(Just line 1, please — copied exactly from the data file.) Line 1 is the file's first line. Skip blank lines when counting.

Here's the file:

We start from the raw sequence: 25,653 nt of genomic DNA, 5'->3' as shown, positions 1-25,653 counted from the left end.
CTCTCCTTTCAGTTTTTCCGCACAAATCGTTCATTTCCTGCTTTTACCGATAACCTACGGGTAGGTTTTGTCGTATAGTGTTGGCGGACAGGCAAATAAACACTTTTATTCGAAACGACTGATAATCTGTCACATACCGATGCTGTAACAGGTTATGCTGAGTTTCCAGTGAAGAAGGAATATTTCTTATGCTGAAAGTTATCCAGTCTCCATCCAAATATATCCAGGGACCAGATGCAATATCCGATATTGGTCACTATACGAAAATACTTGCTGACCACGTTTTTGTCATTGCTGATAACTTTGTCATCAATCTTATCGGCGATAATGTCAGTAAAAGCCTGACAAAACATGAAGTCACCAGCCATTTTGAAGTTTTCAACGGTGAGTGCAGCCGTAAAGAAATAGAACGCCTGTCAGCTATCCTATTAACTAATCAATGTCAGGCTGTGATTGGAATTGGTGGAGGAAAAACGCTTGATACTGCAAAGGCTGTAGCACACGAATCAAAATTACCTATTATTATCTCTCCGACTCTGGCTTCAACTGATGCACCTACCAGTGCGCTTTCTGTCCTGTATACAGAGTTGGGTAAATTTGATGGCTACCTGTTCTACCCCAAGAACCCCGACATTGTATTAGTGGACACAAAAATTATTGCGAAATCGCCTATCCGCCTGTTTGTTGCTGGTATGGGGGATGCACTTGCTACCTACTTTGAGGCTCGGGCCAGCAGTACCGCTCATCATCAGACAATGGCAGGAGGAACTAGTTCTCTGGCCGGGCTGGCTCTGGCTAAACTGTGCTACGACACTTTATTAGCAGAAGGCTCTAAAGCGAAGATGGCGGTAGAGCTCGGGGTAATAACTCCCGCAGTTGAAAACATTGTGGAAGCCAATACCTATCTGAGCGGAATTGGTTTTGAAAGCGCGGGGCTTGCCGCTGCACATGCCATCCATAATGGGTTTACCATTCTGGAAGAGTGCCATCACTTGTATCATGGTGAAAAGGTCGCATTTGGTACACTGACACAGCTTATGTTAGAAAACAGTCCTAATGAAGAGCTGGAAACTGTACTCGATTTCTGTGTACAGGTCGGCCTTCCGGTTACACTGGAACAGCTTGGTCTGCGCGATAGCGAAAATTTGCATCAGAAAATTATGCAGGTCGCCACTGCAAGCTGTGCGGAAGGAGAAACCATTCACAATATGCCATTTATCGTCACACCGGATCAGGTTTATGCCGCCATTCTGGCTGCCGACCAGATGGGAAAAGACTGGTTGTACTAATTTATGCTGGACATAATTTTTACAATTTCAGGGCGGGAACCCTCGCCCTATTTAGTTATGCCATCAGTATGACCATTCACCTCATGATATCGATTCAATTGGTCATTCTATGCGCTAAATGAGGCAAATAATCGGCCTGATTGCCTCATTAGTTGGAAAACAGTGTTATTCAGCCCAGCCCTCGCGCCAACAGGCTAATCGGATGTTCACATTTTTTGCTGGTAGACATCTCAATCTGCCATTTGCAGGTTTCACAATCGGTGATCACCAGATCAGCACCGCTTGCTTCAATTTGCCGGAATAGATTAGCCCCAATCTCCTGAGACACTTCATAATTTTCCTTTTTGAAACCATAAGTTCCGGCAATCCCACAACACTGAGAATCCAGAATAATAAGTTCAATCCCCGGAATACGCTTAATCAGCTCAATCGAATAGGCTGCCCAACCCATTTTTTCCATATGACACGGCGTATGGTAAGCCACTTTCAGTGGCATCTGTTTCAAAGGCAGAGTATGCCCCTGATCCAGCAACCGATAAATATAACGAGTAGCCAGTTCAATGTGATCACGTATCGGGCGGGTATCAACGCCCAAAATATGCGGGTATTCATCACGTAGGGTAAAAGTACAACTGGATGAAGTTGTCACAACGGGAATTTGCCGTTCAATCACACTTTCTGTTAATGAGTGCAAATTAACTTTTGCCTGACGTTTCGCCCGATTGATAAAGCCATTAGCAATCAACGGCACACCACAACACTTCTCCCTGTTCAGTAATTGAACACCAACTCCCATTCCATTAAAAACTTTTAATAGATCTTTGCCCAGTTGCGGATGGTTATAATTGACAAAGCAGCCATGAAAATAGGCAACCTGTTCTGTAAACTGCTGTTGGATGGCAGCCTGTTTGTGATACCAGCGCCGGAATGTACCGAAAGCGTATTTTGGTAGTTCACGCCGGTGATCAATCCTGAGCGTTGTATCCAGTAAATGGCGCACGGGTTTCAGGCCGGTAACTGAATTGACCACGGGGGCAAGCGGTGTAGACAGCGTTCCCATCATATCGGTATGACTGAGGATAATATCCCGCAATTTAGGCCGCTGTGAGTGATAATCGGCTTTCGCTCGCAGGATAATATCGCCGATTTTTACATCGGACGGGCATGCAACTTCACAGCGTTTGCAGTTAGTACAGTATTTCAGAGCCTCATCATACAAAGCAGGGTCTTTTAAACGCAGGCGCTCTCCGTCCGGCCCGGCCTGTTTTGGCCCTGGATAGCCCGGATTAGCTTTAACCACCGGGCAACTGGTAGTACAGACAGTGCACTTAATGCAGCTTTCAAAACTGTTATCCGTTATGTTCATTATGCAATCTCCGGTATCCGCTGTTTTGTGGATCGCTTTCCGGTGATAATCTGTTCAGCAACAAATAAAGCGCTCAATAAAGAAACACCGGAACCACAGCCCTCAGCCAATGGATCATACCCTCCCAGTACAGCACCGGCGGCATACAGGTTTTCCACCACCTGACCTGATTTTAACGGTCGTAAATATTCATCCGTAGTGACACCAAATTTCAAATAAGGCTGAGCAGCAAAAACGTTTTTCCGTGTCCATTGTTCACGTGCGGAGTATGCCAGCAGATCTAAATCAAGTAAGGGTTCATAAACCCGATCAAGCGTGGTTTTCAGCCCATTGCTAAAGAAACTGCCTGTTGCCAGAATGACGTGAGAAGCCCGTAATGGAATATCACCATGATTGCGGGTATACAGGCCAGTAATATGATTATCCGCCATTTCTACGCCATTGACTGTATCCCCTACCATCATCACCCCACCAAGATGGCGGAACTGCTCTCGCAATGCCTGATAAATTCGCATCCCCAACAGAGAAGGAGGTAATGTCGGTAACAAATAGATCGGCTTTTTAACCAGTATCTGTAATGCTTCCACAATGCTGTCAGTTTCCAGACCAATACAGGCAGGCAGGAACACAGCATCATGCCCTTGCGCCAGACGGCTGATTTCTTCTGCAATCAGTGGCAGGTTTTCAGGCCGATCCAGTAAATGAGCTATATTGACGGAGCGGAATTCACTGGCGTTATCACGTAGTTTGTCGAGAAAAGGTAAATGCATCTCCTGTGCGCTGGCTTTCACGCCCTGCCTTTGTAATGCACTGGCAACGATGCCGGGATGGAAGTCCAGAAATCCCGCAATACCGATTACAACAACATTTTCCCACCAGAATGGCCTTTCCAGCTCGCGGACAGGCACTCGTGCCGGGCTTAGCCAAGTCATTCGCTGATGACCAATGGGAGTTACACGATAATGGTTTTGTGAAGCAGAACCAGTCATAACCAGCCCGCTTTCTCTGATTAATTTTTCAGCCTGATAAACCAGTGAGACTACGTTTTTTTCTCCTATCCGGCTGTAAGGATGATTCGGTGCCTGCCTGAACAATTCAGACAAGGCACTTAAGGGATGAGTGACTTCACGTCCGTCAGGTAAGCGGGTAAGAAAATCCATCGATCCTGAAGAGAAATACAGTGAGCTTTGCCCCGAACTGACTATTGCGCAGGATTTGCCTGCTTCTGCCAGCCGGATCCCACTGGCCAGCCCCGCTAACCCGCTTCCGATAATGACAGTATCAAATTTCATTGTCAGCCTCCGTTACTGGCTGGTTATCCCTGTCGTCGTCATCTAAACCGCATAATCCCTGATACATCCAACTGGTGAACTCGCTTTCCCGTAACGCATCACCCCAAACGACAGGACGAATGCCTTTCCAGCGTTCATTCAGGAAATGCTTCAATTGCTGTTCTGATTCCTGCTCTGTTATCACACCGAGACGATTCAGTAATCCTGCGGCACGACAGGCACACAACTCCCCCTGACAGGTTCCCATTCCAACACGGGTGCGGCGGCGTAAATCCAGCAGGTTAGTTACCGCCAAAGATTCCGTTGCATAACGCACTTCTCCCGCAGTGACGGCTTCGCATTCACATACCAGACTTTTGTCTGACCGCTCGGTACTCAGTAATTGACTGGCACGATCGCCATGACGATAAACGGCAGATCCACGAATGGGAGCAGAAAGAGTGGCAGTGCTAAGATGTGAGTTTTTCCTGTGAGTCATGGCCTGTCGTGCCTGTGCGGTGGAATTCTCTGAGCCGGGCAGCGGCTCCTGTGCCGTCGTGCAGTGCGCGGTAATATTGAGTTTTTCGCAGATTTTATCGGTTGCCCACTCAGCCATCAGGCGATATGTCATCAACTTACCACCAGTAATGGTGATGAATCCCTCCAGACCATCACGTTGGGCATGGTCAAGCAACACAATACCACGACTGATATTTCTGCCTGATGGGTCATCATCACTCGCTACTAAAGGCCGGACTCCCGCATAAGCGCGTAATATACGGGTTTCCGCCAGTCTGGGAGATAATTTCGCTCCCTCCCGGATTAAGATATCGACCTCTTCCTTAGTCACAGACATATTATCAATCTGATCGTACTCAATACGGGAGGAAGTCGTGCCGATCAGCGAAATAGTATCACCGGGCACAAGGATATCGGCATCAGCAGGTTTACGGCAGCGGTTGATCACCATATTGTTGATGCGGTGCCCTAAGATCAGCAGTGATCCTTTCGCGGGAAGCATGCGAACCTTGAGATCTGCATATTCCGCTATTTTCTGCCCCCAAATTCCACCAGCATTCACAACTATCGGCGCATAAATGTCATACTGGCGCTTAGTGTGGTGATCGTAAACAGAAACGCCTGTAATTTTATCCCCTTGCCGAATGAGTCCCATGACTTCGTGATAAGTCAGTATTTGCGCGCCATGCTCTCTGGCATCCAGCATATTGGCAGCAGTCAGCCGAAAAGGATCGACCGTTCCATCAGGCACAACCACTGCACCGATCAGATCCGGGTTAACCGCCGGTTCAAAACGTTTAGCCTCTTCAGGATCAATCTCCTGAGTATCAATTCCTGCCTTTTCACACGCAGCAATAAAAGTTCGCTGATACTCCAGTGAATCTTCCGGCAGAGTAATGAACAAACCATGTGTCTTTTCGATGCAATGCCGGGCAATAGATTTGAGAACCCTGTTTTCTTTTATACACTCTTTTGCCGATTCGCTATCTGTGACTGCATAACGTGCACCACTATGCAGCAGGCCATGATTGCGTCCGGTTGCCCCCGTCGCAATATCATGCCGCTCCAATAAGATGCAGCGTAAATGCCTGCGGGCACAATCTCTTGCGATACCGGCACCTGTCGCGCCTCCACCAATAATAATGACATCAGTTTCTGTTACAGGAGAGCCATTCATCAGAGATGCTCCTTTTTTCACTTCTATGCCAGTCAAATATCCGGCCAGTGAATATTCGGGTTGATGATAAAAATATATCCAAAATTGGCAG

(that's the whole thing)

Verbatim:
We start from the raw sequence: 25,653 nt of genomic DNA, 5'->3' as shown, positions 1-25,653 counted from the left end.